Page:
Today is the release of Episode 2 of The Connected Engineer – PTC’s new podcast series aimed at the people who turn napkin sketches into reality. This week’s episode focuses on how new technologies -- such as smart, connected products and Augmented and Virtual Reality – are being deployed in the Aerospace & Defense (A&D) industry. Joining host, Gavin Quinlan, are Ian Boulton, Sales Business Transformation Manager at PTC, and Retired U.S. Air Force General, Brent Baker.
The Aerospace & Defense industry has historically been a leader in deploying smart, connected products. Aerospace manufacturers, for example, have been taking sensor readings and collecting data from complex assets, such as aircraft engines, for over a decade. Now, this same software is becoming more advanced and commonly used throughout the enterprise. “Typical applications of that technology would be remote sensing, condition monitoring, or looking at the data and performing some sort of diagnostics or even predictive analytics around the way the asset is performing and how that could be optimized,’ explains Boulton.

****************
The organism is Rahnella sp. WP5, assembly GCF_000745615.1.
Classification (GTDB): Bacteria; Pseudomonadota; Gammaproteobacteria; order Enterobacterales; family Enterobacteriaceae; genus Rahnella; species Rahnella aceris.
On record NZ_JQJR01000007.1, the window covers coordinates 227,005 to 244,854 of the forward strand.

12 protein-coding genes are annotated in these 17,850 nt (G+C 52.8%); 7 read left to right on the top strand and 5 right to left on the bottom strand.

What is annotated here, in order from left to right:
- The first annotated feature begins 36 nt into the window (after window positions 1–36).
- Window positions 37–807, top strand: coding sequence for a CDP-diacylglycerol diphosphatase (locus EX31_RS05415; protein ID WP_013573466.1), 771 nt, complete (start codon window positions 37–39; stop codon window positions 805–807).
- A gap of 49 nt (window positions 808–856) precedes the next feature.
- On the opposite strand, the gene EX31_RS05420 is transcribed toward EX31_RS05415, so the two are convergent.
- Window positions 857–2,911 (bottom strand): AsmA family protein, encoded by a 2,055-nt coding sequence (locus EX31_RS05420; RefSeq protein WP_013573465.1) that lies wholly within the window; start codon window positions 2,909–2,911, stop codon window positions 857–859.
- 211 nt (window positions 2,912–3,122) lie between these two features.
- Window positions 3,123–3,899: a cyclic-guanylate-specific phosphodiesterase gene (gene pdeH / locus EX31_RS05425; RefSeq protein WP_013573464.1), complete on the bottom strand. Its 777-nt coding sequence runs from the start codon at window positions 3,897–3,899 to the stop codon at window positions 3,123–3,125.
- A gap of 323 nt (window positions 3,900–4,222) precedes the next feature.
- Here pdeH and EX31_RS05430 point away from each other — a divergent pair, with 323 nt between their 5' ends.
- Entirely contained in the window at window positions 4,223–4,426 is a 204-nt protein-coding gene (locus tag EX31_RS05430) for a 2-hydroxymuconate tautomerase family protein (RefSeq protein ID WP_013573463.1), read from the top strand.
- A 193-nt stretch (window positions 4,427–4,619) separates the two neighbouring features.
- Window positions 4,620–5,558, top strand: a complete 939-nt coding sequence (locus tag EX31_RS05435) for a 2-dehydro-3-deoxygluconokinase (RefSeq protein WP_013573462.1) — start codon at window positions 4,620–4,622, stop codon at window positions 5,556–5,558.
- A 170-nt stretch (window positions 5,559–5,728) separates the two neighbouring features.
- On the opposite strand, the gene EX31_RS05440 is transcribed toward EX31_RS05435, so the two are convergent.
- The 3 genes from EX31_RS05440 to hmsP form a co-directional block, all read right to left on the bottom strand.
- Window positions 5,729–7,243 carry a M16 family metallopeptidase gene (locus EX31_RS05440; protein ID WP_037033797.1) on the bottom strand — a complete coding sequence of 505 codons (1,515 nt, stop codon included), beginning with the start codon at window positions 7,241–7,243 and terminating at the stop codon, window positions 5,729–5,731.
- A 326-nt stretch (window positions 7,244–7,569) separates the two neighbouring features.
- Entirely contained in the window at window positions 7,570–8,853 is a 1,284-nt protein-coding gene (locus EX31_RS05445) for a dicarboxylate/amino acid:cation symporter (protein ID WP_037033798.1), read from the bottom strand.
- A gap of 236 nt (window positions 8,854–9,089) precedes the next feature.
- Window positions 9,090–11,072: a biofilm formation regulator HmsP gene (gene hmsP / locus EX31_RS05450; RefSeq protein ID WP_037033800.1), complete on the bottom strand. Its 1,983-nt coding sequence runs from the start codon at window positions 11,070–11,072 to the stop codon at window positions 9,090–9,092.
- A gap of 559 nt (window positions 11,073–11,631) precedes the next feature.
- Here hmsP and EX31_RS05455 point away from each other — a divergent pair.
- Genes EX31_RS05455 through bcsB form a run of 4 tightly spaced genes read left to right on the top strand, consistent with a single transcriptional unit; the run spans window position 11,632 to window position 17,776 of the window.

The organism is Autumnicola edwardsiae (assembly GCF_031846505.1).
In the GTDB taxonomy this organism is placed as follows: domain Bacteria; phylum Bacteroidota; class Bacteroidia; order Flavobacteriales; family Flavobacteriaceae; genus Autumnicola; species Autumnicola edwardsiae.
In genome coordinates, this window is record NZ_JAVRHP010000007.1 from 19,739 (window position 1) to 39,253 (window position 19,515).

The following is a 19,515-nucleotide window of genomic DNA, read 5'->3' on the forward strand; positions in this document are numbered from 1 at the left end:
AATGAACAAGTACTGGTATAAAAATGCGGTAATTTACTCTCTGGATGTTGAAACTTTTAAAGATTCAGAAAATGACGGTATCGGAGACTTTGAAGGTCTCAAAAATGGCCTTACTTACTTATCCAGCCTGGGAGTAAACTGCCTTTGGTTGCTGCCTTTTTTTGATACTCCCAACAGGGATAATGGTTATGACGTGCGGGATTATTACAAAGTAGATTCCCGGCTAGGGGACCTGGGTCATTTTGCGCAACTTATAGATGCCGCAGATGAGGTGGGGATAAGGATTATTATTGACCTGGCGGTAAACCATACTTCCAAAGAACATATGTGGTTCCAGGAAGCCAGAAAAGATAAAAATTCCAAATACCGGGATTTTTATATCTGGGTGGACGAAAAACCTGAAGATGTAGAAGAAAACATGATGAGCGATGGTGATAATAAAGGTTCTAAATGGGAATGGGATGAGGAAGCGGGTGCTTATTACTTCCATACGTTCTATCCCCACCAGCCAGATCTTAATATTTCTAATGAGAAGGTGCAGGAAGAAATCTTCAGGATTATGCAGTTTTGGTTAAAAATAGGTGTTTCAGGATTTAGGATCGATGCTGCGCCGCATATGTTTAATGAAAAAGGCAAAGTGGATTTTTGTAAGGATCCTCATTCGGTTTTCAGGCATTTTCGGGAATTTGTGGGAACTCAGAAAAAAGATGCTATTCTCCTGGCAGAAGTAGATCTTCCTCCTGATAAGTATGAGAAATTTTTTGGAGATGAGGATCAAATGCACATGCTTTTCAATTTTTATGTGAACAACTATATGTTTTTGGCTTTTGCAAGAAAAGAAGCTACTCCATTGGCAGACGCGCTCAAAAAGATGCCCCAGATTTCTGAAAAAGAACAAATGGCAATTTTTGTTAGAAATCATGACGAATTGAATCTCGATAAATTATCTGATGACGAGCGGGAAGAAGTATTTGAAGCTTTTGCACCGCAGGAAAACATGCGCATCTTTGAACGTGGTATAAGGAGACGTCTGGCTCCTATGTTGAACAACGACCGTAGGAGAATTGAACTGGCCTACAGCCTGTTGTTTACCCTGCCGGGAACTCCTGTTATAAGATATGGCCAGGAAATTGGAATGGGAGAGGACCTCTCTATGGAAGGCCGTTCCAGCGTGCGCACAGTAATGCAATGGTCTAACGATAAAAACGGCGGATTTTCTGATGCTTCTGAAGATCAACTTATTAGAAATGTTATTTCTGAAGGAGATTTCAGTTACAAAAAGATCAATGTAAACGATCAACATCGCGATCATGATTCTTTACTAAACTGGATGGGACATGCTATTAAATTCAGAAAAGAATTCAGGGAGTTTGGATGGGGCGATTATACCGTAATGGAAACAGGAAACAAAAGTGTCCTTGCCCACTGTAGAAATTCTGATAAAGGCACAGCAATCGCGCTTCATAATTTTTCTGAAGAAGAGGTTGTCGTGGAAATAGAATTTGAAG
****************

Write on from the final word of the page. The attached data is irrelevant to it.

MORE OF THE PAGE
What’s more interesting for the industry is the introduction of Augmented and Virtual Reality (AR/VR). Gen. Baker illustrated how Newport News Shipbuilding is already using AR/VR: “As they build [aircraft] carriers, they build them in pieces. Well, they put on a lot of bulk structure to be able to lift the pieces into place and, after a while, they forget where that added material is! So now, they’ve been using Augmented Reality to mark that and then later, go back and find it using [AR/VR] glasses, an iPad, or a phone. They go back and say ‘Oh, this piece was supposed to have been removed.’”
Boulton stressed that the adoption of AR/VR is going to become critical as a new generation of engineers and manufacturers enter the field. It is this new generation that is also the primary consumer of some of today’s most popular AR/VR applications, including last year’s wildly popular Pokemon Go video game. “With typical Aerospace and Defense lifecycle – whether we’re talking about an Airbus A320 or an F35 – the in-service life of these products is incredibly long,” he explains. “You’re talking anywhere between 20 and 50 years. And so, the kids today who are playing Pokemon Go on their iPhones are going to be the same adults who are using this technology 5, 10, or 15 years from now. So to make them efficient, we need to provide them information in a way that they can consume it.”
Gen Baker recounted how he experienced AR/VR for the first time while visiting a PTC customer. The customer’s AR/VR experience allowed Gen. Baker to conduct maintenance on both a motor and windshield wiper on a P3 Orion aircraft. “It was hard to believe that I wasn’t standing literally inside of an aircraft,” he marveled.